One of the greatest comedic subplots in the series is Christopher's interest in writing screenplays and producing movies about the mafia. Finally, we see the release of his film Cleaver, about a murdered gangster who comes back from the grave to get revenge on the mob boss who had him whacked. (For a hilarious spoof of a "making of", check out the featurette on Cleaver, included on the BD.) Carmela and others immediately see the film as little more than Christopher's martyr complex and revenge fantasies aimed at Tony. Once the movie's ulterior motive is pointed out to him, Tony begins to realize what a liability Christopher has become. Serious problems with drugs and alcohol, episodes of rage that result in random acts of violence and even the new house, wife and daughter have left Christopher a foreigner in Tony's crew. No one can relate to him and he spends most of his time whining about Tony to anyone who will listen. One of Tony's biggest fears is that Christopher will start talking to the feds.
Indeed, the feds are tipped off to a body representing Tony's first murder victim and begin digging under the house where the body was buried. To escape any possible indictments, Tony and Paulie, who was also involved in that hit, decide to head down to Florida. On the way, Tony realizes that Paulie's mouth is even bigger than Christopher's. Paulie blurts out sensitive information to complete strangers without thinking twice. Worse, he will not come clean with Tony about a sensitive bit of information that got out to Johnny Sac, even after Tony questions him about the issue. The upshot of the Florida trip is the continuing saga of Tony's view of his cohorts as untrustworthy liabilities. He is obviously considering feeding Paulie to the fishes, as on the last day of the trip he takes Paulie fishing on a rental boat and looks pensively at a big knife after again confronting Paulie about Johnny Sac. Tony cannot bring himself to do the deed, but he spooks Paulie, who is so deeply affected that he has a dream about being in danger from Tony. As the episode ends, it seems predictable that Paulie may not be around for the finale.
What comes next, however, is unpredictable. Tony and Christopher are heading back from a fruitless meeting with Phil when Christopher loses control of the vehicle. Barely avoiding a head-on collision, he veers off the road and rolls the SUV about a half-dozen times before it comes to a rest in an embankment. Without going into details, Christopher dies and Tony walks away with only a few bruises. Tony confides in Melfi that he actually feels relief that Christopher is gone, despite their history together. In previous seasons, Tony was grooming Christopher to be the most powerful captain in the Soprano organization. But drugs and distrust eroded their relationship.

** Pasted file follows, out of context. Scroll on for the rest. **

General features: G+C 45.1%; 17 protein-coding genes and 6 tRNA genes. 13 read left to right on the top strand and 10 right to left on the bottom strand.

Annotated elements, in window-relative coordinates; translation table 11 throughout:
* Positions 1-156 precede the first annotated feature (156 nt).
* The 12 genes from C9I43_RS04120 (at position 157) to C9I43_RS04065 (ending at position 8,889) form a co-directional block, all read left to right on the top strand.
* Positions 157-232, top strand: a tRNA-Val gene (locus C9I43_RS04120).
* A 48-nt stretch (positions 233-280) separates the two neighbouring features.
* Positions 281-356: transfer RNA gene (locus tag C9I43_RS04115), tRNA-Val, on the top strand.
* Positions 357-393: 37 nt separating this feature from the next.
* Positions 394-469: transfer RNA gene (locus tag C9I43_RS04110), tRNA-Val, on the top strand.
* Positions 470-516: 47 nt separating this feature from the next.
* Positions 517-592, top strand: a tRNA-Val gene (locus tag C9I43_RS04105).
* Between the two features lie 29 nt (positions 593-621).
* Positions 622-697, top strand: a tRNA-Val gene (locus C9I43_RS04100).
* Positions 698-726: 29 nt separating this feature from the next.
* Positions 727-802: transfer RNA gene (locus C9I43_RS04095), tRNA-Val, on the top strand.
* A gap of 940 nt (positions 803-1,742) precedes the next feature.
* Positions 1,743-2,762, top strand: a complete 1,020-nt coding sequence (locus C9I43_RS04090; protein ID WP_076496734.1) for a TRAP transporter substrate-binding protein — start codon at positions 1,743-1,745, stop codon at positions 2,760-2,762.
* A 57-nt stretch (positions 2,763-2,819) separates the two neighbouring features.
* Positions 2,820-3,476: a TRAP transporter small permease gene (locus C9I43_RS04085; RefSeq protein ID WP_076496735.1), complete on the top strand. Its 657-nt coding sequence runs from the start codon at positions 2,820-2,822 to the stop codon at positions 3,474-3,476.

As Tony navigates these problems with his associates, AJ succumbs to feelings of depression and worthlessness. He ties a cinderblock to his leg, puts a plastic bag over his head, and jumps in the pool when no one is home. AJ's attempt to tie himself to the depths of the pool in the back yard stands in stark contrast to the symbolic images of the ducklings flying from the pool in the first season. The juxtoposition shows how the Sopranos comes full circle and remains rich in visual imagery. Indeed, animals play a big role in Sopranos symbolism and, after Christopher's death, a cat religiously plants itself in front of Christopher's photo on the wall, further spooking Paulie, who is superstitious to a fault. It harkens back to the ceremony when Christopher became a "made man" and got his gangster stripes. During the ceremony, Chris observes a black bird perched itself outside a window.
Season Six, Part II, covers an extraordinary amount of ground, considering it has the fewest episodes of any Sopranos box. From the sardonic wit of Cleaver to the stage IV squamous cell carcinoma of Johnny Sac, the season tackles the full range of emotions, characters and subplots. The saga culminates in a face off between Tony and Phil, as each boss has ordered a hit on the other. Their captains' reactions to the situation will be the difference between life and death. Many viewers were expecting the final episode to show the assassination of Tony. But producer David Chase refuses to cater to public expectations and rarely uses neat conclusions to tie together loose ends. Instead, he opts for a scene in which menacing characters enter the diner, but do not make a move. Instead, the picture cuts to black. As for what happens, and who makes it happen, only a future Sopranos movie may offer an explanation.